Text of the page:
SC Treasurer Curtis Loftis told fellow members of the S.C. Retirement System Investment Commission Thursday that a lawsuit with Bank of New York Mellon Corp. regarding the SC pension fund had been settled.
The lawsuit dated back to 2009 when the state alleged the bank had lost $200 million of state pension funds through bad investments associated with the financial meltdown of 2008-09. The suit was run through the SC Treasurer’s office beginning with Loftis’ predecessor Converse Chellis.
Loftis declined to discuss details of the settlement with the commission until all settlement provisions are completed, according to provisions of the settlement.
However, the AP reported, through information learned with a Freedom of Information request, the total settlement is for $34 million with $9 million going to the lawyers, $5 million to the Treasurer’s office and $20 million to the retirees’ pension fund.
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The Obama administration’s attack on the First Amendment took a predictable turn recently when White House Press Secretary Jay Carney reiterated the administration’s use of national security concerns in justifying White House investigations of journalists.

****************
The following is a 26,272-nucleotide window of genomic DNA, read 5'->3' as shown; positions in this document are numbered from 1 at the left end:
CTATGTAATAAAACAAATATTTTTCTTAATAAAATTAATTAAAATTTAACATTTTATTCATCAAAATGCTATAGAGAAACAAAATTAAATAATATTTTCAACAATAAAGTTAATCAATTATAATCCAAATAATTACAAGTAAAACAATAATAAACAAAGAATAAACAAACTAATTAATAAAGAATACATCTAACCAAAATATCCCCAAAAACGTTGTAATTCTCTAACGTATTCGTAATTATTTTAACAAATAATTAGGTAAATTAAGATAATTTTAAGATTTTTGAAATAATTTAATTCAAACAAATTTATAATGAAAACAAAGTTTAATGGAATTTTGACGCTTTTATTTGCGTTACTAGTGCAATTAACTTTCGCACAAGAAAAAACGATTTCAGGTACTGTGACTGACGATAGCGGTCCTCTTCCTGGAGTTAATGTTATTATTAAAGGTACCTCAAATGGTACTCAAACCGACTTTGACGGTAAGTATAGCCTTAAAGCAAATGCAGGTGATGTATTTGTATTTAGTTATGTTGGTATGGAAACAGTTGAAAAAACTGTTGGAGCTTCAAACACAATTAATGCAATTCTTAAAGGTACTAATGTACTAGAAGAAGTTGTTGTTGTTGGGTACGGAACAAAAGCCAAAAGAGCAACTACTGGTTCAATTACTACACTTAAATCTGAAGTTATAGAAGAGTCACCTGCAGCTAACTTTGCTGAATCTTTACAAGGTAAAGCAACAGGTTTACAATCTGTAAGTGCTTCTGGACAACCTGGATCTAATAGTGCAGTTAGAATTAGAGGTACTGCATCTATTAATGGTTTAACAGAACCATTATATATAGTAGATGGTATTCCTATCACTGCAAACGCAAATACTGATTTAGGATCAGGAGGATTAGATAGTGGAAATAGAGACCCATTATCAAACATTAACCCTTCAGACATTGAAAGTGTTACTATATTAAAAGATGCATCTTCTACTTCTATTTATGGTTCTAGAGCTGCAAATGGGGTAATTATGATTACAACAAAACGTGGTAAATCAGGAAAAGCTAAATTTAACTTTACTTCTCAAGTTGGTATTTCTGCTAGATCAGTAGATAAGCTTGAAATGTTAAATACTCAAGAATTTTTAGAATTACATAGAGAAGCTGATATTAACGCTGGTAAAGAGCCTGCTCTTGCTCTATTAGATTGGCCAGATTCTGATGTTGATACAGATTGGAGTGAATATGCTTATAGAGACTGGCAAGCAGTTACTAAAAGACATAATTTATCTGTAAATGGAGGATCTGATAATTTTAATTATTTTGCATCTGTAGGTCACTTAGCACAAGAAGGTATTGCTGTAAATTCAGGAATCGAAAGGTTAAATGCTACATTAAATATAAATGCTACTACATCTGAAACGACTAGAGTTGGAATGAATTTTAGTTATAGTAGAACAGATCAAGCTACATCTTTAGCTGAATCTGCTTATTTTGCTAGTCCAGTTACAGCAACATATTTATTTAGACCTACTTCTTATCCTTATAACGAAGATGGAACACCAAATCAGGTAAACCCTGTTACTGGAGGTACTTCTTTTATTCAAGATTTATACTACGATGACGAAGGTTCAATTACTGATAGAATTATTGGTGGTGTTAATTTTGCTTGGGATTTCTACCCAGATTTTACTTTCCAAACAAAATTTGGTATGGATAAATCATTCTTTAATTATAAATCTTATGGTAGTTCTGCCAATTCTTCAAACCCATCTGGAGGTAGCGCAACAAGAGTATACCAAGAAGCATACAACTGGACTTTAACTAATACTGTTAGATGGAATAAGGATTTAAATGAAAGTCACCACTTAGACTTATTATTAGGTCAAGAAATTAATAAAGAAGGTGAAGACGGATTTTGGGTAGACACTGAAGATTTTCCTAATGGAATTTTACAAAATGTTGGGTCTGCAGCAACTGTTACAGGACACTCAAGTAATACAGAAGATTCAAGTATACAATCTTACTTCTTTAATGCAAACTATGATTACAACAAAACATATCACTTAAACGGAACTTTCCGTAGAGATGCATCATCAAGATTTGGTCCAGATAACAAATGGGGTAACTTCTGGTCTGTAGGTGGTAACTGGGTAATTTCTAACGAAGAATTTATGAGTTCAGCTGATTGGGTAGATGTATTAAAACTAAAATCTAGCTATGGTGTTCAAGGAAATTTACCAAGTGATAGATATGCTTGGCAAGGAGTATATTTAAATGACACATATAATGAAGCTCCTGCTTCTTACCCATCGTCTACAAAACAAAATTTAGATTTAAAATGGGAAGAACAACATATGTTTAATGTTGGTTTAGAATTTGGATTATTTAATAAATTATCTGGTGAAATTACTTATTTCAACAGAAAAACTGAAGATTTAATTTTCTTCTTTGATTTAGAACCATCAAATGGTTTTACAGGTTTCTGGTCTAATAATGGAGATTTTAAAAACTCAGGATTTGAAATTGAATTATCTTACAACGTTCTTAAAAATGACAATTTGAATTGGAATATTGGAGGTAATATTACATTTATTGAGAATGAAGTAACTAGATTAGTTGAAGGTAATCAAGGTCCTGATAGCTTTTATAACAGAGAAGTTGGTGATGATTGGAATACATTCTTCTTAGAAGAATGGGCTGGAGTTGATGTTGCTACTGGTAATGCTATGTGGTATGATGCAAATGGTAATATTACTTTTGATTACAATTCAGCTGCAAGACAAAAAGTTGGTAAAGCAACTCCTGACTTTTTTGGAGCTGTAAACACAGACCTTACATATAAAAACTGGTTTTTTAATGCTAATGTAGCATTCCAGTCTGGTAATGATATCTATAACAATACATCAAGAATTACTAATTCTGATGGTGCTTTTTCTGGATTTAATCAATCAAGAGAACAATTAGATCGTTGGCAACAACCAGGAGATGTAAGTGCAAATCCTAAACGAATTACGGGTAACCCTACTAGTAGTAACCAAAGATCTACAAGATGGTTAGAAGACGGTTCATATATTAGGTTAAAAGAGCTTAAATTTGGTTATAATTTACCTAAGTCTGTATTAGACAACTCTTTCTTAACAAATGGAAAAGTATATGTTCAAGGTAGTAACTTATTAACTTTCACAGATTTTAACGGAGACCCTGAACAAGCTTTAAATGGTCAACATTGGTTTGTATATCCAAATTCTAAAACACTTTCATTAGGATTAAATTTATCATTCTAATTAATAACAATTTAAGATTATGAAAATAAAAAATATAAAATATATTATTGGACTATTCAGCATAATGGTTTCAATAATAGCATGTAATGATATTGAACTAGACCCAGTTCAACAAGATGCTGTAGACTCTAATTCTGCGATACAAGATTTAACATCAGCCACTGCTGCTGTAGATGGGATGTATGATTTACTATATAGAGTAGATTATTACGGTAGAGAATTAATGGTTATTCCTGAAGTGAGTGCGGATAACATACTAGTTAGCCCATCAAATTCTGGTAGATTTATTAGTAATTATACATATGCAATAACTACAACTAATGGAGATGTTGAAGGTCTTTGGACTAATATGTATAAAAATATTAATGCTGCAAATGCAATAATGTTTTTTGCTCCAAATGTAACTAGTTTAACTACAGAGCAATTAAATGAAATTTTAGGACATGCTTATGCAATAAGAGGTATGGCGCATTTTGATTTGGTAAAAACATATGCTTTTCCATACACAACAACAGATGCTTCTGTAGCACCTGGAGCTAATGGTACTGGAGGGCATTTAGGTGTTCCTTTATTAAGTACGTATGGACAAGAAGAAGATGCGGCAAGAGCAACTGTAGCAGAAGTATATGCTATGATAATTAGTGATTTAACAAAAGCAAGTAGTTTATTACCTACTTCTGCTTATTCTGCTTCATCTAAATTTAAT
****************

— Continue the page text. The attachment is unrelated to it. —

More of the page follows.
In attempting to justify the Justice Department’s seizing of reporters’ phone records and emails, Carney said, “The president believes it’s important that we find the proper balance between the need—absolute need to protect our secrets and to prevent leaks that can jeopardize the lives of Americans and can jeopardize our national security interests on the one hand and the need for—to defend the First Amendment and protect the ability of reporters to pursue investigative journalism,”
The original attack on theFirst Amendment, with the Sedition Acts way back in 1798, made it illegal for persons to criticize the administration and/or government, even if the criticism was true. The acts were passed by the Federalist Congress in the mistaken impression that they were combating anarchy – a threat to national security.
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